I was a birder long before I took up photography. I studied birds intently and made mental and physical notes as often as I could. My only tools were my binoculars and a notepad....both of which I still carry today (and recommend every birder should). Before 1995, I conducted field jobs and hawk counts without ever taking a photograph, so, I can see how my own attitude and manner in which I study birds has changed from before owning a camera to after. The downside of taking pictures is that I pay much less attention to details of birds and more attention to capturing an image. Is this really a downfall? I don't believe so because I can point out specific details through photographs that would be impossible otherwise. I have used photography as a tool to improve my birding skills by seeing which specific traits in photographs can or can't be relied on in the field. I do find myself neglecting to look at birds altogether at times, and focused on photographing them only. I still enjoy watching birds (well, hawks that is), but I have different goals now than I used to, and these goals include photography in one way or another. It is possible that some new birders start off with a camera and may never truly learn how to observe bird behavior or distinguish vocalizations.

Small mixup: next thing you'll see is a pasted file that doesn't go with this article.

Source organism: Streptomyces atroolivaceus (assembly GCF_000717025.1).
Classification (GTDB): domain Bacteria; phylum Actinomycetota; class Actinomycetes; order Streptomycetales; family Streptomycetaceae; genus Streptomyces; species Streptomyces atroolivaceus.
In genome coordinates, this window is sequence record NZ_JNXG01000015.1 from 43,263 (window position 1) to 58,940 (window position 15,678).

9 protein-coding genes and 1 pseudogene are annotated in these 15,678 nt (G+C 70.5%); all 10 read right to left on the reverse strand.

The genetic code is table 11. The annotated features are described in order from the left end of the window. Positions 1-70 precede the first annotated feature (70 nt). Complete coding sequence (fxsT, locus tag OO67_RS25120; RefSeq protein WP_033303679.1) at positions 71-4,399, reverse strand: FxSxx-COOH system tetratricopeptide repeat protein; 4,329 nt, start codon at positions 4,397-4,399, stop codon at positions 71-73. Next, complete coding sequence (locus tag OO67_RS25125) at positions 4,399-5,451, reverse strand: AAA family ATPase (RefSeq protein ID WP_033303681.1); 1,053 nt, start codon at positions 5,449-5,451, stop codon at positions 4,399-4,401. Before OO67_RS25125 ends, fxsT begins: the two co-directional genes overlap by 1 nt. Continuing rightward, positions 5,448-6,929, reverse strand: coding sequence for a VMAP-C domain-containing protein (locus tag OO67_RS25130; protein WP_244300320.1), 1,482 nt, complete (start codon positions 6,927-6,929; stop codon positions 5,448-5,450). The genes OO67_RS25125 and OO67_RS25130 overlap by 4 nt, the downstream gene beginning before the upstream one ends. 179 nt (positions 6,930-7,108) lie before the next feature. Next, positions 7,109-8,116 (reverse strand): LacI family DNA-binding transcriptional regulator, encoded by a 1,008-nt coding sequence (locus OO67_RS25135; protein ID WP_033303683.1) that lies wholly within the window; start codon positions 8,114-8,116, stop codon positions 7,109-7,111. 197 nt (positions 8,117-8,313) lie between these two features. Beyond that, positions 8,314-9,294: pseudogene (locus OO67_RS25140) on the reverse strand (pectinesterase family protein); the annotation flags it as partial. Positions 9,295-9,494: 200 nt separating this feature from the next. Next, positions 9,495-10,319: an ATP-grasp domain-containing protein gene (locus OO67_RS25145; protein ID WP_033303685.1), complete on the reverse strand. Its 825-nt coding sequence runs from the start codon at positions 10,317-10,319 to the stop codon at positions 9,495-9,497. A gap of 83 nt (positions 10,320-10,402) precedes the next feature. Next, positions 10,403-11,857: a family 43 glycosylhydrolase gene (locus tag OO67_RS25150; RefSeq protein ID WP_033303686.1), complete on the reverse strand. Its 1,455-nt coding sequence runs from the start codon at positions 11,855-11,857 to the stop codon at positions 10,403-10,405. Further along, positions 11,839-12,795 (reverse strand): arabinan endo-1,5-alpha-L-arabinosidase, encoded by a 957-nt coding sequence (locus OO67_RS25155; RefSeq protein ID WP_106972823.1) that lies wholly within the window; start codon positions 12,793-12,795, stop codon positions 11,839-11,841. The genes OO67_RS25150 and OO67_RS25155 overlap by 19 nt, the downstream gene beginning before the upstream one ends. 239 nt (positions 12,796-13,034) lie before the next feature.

When it comes to a rare bird reported, the first thing people ask now is, and I find myself doing it, "where's the photo?" I think everyone expects to see photos accompanied with rare sightings since so many people walk around with cameras nowadays. It isn't possible to photograph every bird, and many people do not carry a camera around, so field notes are the only documentation available. Often, the better the observer, the better the field notes...but some descriptions just don't make sense. Even a poor photo can be valuable and clinch or negate an ID. On the other hand, a single photo is sometimes impossible to identify, and a description is the clincher to the ID. Regardless, there is no argument that a decent or good photo is much more reliable and identifiable than written notes. I have read perfectly detailed, in depth write-ups up qualified by "I am positive it was a such-and-such" only to see the photo (or photos) that proves the identification to be a mistake. I have also seen poorly written descriptions accompanied by an acceptable photo. These days, I can't write up a rare bird with any detail because I never study it long enough to take mental notes, instead I grab for my camera and say "see photos" in the write-up. This is a lame attitude but I own up to it. Either way, rarities are fun and have value but they are the least important aspect of birding when it comes to bird conservation.The Internet: